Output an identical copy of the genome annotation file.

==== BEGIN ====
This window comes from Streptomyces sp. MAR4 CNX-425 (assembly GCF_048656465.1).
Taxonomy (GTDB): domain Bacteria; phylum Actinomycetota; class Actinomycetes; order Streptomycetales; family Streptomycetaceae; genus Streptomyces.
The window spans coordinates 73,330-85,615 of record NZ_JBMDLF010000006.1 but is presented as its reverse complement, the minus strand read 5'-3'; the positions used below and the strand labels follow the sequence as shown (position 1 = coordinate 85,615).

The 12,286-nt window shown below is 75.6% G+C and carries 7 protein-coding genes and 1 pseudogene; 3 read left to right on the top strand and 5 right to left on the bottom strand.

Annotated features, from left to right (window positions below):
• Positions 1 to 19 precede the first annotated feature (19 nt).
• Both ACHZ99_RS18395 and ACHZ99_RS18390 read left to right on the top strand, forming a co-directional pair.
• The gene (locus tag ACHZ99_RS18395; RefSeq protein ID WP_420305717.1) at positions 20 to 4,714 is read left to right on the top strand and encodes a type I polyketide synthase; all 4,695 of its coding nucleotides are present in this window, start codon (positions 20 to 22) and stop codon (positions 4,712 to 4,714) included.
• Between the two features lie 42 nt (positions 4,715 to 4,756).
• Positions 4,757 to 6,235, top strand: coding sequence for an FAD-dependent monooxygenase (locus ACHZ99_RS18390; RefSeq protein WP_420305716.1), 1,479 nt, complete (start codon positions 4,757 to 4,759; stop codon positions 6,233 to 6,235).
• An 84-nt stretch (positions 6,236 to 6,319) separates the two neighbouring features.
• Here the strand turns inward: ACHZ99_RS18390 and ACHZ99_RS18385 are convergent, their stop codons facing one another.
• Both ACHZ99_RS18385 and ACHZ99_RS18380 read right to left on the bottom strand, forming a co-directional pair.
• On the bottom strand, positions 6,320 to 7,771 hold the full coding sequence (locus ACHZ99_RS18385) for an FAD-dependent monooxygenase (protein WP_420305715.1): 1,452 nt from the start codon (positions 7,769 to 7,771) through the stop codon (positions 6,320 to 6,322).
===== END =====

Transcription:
This window comes from Streptomyces sp. MAR4 CNX-425 (assembly GCF_048656465.1).
Taxonomy (GTDB): domain Bacteria; phylum Actinomycetota; class Actinomycetes; order Streptomycetales; family Streptomycetaceae; genus Streptomyces.
The window spans coordinates 73,330-85,615 of record NZ_JBMDLF010000006.1 but is presented as its reverse complement, the minus strand read 5'-3'; the positions used below and the strand labels follow the sequence as shown (position 1 = coordinate 85,615).

The 12,286-nt window shown below is 75.6% G+C and carries 7 protein-coding genes and 1 pseudogene; 3 read left to right on the top strand and 5 right to left on the bottom strand.

Annotated features, from left to right (window positions below):
• Positions 1 to 19 precede the first annotated feature (19 nt).
• Both ACHZ99_RS18395 and ACHZ99_RS18390 read left to right on the top strand, forming a co-directional pair.
• The gene (locus tag ACHZ99_RS18395; RefSeq protein ID WP_420305717.1) at positions 20 to 4,714 is read left to right on the top strand and encodes a type I polyketide synthase; all 4,695 of its coding nucleotides are present in this window, start codon (positions 20 to 22) and stop codon (positions 4,712 to 4,714) included.
• Between the two features lie 42 nt (positions 4,715 to 4,756).
• Positions 4,757 to 6,235, top strand: coding sequence for an FAD-dependent monooxygenase (locus ACHZ99_RS18390; RefSeq protein WP_420305716.1), 1,479 nt, complete (start codon positions 4,757 to 4,759; stop codon positions 6,233 to 6,235).
• An 84-nt stretch (positions 6,236 to 6,319) separates the two neighbouring features.
• Here the strand turns inward: ACHZ99_RS18390 and ACHZ99_RS18385 are convergent, their stop codons facing one another.
• Both ACHZ99_RS18385 and ACHZ99_RS18380 read right to left on the bottom strand, forming a co-directional pair.
• On the bottom strand, positions 6,320 to 7,771 hold the full coding sequence (locus ACHZ99_RS18385) for an FAD-dependent monooxygenase (protein WP_420305715.1): 1,452 nt from the start codon (positions 7,769 to 7,771) through the stop codon (positions 6,320 to 6,322).